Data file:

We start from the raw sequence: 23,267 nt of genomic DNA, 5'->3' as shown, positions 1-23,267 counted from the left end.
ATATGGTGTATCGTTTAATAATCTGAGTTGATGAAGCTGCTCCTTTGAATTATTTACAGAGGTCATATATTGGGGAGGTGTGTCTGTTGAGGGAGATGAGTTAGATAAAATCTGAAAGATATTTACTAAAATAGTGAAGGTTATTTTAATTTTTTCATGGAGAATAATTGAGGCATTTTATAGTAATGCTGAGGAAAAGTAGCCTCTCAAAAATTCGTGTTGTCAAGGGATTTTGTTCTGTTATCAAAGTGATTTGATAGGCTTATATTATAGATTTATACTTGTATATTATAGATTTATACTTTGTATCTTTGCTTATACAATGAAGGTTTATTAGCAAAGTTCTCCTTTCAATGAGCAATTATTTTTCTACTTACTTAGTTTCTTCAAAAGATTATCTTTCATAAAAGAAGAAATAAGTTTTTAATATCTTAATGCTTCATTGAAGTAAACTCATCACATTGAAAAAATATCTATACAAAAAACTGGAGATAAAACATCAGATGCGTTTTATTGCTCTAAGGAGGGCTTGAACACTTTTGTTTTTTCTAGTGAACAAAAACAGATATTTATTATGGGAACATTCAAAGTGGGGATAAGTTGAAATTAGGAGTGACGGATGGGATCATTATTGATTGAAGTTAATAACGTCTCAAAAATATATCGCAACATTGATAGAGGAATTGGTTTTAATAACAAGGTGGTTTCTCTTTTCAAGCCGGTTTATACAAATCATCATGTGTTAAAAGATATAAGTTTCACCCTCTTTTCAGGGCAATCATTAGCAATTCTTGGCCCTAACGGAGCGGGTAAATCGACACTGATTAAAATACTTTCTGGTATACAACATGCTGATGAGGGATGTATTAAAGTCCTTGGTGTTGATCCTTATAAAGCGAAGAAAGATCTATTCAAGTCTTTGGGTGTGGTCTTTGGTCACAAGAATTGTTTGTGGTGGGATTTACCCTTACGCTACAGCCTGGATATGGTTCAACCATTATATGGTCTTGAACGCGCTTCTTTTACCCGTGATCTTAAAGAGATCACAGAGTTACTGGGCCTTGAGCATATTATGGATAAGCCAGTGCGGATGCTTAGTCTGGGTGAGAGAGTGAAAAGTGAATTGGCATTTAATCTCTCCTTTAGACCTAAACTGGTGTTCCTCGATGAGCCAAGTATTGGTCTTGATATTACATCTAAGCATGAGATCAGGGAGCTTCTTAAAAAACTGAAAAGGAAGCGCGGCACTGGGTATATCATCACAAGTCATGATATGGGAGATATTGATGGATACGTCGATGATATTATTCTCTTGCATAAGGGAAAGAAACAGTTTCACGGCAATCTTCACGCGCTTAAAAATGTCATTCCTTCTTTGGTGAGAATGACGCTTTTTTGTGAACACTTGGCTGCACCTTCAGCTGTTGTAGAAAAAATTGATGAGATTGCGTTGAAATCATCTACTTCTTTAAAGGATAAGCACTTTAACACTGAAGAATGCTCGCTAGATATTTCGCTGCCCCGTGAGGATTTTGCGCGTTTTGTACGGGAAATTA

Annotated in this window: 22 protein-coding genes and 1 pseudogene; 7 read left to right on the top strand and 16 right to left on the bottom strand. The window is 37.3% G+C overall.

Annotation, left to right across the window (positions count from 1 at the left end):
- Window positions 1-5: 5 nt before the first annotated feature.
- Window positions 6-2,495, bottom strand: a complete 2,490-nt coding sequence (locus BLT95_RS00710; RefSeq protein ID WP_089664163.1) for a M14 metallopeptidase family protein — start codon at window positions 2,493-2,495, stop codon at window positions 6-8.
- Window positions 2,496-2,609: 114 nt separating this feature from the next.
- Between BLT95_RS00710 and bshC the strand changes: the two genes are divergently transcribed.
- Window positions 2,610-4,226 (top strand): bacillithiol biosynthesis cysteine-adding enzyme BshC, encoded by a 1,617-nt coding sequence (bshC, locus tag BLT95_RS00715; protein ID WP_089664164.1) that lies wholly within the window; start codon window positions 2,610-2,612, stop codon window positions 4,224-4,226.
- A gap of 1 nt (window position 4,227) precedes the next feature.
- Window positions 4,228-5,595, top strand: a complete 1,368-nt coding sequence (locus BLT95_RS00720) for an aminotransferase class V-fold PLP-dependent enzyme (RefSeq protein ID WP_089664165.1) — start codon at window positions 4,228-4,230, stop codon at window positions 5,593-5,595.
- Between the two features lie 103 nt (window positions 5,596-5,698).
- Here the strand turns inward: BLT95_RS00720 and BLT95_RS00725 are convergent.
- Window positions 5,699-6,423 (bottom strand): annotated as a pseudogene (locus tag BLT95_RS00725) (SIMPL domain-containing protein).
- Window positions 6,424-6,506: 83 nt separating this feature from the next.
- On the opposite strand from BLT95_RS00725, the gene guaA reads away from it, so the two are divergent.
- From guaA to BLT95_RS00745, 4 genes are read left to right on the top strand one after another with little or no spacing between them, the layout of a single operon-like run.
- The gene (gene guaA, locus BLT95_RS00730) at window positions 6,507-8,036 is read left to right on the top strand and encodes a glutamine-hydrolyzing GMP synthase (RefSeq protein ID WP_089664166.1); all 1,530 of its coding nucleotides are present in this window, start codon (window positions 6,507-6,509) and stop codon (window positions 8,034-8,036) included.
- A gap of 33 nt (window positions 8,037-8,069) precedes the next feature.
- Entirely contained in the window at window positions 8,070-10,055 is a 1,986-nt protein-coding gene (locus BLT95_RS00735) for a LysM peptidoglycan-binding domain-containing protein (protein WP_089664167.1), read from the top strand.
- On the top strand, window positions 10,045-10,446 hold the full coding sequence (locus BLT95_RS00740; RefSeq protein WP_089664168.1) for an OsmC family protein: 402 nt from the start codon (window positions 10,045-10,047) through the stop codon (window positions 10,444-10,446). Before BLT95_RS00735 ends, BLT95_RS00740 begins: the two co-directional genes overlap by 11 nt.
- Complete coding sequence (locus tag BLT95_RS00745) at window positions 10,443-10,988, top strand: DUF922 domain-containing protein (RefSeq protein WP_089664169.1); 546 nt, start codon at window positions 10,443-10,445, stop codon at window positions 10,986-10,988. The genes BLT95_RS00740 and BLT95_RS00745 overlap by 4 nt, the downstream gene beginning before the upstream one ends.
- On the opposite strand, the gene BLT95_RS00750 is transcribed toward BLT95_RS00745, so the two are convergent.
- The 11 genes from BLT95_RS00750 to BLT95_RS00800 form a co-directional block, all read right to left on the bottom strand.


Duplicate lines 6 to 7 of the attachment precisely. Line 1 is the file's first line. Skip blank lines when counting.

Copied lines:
- Window positions 6-2,495, bottom strand: a complete 2,490-nt coding sequence (locus BLT95_RS00710; RefSeq protein ID WP_089664163.1) for a M14 metallopeptidase family protein — start codon at window positions 2,493-2,495, stop codon at window positions 6-8.
- Window positions 2,496-2,609: 114 nt separating this feature from the next.